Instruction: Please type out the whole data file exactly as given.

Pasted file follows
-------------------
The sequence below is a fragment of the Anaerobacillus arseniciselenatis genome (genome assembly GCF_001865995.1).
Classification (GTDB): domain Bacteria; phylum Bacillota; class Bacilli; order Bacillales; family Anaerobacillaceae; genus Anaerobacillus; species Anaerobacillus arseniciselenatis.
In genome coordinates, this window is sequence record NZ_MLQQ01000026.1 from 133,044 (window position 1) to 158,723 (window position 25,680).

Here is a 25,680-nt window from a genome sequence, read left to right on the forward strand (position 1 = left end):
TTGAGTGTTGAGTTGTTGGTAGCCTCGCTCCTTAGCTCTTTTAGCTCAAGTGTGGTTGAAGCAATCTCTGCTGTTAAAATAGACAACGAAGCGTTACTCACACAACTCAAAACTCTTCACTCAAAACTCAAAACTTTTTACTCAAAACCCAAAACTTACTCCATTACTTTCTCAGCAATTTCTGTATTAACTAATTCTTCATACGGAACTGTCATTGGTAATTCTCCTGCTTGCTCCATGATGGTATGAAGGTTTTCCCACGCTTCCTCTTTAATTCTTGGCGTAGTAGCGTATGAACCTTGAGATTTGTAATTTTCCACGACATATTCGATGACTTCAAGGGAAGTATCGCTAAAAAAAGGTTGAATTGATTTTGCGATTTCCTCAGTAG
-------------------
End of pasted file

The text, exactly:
The sequence below is a fragment of the Anaerobacillus arseniciselenatis genome (genome assembly GCF_001865995.1).
Classification (GTDB): domain Bacteria; phylum Bacillota; class Bacilli; order Bacillales; family Anaerobacillaceae; genus Anaerobacillus; species Anaerobacillus arseniciselenatis.
In genome coordinates, this window is sequence record NZ_MLQQ01000026.1 from 133,044 (window position 1) to 158,723 (window position 25,680).

Here is a 25,680-nt window from a genome sequence, read left to right on the forward strand (position 1 = left end):
TTGAGTGTTGAGTTGTTGGTAGCCTCGCTCCTTAGCTCTTTTAGCTCAAGTGTGGTTGAAGCAATCTCTGCTGTTAAAATAGACAACGAAGCGTTACTCACACAACTCAAAACTCTTCACTCAAAACTCAAAACTTTTTACTCAAAACCCAAAACTTACTCCATTACTTTCTCAGCAATTTCTGTATTAACTAATTCTTCATACGGAACTGTCATTGGTAATTCTCCTGCTTGCTCCATGATGGTATGAAGGTTTTCCCACGCTTCCTCTTTAATTCTTGGCGTAGTAGCGTATGAACCTTGAGATTTGTAATTTTCCACGACATATTCGATGACTTCAAGGGAAGTATCGCTAAAAAAAGGTTGAATTGATTTTGCGATTTCCTCAGTAG